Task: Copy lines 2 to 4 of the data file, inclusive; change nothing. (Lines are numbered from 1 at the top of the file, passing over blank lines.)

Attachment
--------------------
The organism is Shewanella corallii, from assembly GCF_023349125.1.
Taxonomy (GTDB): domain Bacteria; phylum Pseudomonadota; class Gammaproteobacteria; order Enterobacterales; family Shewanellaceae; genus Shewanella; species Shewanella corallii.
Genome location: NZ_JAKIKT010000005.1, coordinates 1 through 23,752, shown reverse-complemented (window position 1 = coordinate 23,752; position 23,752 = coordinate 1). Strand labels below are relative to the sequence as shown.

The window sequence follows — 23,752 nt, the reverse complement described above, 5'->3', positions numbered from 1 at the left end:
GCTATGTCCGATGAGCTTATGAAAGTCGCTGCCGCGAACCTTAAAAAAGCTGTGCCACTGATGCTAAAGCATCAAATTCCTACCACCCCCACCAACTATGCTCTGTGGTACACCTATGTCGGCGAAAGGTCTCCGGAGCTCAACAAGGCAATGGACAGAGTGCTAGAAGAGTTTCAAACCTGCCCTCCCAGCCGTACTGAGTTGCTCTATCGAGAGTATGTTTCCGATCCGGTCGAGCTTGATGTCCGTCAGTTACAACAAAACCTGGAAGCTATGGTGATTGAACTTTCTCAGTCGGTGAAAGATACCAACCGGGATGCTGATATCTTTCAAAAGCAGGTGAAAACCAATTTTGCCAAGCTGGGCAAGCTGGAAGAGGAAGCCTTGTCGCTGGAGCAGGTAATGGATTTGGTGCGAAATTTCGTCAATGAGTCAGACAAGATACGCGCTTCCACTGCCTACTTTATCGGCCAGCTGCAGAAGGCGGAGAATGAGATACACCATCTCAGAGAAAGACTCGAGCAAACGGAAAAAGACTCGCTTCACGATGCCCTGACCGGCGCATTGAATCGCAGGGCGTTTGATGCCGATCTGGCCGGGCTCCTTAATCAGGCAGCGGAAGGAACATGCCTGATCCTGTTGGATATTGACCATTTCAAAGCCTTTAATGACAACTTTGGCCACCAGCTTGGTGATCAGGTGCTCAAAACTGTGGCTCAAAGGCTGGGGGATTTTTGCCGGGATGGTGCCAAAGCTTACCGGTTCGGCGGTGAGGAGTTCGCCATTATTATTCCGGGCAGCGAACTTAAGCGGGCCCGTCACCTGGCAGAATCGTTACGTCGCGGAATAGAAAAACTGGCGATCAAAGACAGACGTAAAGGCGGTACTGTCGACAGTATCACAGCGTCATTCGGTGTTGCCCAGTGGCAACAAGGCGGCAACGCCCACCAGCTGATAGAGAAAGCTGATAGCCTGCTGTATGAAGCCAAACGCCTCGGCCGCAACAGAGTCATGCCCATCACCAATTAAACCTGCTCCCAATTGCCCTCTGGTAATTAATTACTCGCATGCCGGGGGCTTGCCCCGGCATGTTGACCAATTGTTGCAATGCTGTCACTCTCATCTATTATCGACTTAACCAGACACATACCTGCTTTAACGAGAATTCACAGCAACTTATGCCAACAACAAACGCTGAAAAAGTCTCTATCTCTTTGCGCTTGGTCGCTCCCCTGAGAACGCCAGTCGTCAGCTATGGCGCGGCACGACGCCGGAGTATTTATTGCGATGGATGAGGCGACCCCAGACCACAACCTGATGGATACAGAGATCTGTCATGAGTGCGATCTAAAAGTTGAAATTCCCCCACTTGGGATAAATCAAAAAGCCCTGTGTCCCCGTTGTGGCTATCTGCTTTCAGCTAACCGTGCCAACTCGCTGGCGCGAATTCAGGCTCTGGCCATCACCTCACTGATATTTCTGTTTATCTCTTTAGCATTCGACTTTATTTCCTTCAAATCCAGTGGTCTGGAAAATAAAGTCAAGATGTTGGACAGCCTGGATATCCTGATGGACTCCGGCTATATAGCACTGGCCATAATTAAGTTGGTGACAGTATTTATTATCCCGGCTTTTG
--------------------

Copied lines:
Taxonomy (GTDB): domain Bacteria; phylum Pseudomonadota; class Gammaproteobacteria; order Enterobacterales; family Shewanellaceae; genus Shewanella; species Shewanella corallii.
Genome location: NZ_JAKIKT010000005.1, coordinates 1 through 23,752, shown reverse-complemented (window position 1 = coordinate 23,752; position 23,752 = coordinate 1). Strand labels below are relative to the sequence as shown.

The window sequence follows — 23,752 nt, the reverse complement described above, 5'->3', positions numbered from 1 at the left end: